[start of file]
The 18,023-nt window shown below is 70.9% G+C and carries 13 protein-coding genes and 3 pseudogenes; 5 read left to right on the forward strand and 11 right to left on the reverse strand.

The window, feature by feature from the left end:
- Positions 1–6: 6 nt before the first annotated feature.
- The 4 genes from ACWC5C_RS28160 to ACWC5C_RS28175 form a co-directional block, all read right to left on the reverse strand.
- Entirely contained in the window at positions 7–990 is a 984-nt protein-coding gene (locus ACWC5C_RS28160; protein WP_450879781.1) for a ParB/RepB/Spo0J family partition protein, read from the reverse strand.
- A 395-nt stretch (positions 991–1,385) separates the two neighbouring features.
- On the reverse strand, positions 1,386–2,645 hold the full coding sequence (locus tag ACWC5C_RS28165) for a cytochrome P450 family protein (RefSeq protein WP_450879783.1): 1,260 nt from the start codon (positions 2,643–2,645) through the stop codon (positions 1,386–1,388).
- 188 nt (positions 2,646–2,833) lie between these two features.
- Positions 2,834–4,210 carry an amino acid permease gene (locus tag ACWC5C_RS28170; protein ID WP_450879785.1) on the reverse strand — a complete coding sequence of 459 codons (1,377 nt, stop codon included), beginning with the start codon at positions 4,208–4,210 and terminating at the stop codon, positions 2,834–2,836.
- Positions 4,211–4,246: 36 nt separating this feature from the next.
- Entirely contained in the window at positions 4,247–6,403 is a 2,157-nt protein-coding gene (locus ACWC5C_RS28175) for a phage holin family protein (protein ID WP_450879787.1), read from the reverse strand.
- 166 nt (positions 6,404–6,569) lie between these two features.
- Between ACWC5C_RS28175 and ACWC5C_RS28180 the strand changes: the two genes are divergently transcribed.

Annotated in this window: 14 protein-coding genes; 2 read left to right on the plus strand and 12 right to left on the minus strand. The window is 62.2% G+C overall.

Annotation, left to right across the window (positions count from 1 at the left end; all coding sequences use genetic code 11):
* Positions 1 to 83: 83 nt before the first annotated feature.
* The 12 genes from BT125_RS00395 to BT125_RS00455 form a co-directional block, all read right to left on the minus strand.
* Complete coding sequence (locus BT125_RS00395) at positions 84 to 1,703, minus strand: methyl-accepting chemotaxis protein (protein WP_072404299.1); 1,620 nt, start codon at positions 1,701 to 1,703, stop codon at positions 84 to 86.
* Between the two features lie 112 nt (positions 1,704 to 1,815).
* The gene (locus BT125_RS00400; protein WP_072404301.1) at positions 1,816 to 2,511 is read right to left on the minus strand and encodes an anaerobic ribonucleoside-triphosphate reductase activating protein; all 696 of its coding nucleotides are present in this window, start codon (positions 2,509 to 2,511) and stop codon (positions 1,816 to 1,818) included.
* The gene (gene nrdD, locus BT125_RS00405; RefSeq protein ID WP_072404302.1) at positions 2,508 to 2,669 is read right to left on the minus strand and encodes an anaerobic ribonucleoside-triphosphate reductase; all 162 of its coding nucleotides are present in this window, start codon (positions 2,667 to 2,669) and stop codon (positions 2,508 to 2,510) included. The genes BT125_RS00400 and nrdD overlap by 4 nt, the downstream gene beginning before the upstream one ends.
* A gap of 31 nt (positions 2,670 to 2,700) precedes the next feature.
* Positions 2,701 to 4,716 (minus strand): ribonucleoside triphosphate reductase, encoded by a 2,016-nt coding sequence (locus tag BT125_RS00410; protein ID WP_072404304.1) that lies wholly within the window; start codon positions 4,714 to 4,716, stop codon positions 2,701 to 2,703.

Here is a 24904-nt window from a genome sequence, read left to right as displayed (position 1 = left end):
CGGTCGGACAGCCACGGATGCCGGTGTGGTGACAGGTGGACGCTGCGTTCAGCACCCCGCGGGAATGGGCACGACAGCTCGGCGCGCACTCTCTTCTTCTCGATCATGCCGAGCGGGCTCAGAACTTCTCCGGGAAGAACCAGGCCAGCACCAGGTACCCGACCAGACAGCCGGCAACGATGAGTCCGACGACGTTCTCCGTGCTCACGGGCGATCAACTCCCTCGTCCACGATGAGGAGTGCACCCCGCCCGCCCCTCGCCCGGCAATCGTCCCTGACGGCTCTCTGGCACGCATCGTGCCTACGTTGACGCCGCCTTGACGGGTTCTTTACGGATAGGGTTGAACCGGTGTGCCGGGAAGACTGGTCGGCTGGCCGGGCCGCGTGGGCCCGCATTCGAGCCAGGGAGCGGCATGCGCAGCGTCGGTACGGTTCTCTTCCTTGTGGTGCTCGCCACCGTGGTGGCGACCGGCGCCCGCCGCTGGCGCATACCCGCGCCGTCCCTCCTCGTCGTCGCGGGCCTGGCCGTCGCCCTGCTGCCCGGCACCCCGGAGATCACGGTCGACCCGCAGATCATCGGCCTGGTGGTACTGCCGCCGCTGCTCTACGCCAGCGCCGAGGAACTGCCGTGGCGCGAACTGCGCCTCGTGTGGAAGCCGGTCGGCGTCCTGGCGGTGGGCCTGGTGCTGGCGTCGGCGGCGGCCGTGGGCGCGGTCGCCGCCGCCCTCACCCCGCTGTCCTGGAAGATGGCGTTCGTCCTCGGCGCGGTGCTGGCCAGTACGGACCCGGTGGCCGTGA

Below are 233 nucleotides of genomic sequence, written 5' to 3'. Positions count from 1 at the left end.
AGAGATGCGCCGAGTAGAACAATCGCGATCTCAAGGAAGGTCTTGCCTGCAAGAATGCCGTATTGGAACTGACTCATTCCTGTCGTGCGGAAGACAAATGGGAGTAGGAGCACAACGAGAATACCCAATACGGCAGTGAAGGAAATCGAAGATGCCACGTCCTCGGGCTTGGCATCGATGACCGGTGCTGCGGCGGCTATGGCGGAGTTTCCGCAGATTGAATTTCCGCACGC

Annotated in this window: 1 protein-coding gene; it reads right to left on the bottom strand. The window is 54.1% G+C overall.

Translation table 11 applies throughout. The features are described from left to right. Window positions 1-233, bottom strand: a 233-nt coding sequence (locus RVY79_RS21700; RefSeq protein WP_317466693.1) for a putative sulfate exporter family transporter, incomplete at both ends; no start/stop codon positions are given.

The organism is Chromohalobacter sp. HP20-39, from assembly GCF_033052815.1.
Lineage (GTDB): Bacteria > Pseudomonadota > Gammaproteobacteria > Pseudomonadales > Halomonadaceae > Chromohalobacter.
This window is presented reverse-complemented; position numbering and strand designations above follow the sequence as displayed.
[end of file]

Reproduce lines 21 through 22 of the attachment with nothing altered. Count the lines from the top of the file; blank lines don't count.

* The gene (gene nrdD, locus BT125_RS00405; RefSeq protein ID WP_072404302.1) at positions 2,508 to 2,669 is read right to left on the minus strand and encodes an anaerobic ribonucleoside-triphosphate reductase; all 162 of its coding nucleotides are present in this window, start codon (positions 2,667 to 2,669) and stop codon (positions 2,508 to 2,510) included. The genes BT125_RS00400 and nrdD overlap by 4 nt, the downstream gene beginning before the upstream one ends.
* A gap of 31 nt (positions 2,670 to 2,700) precedes the next feature.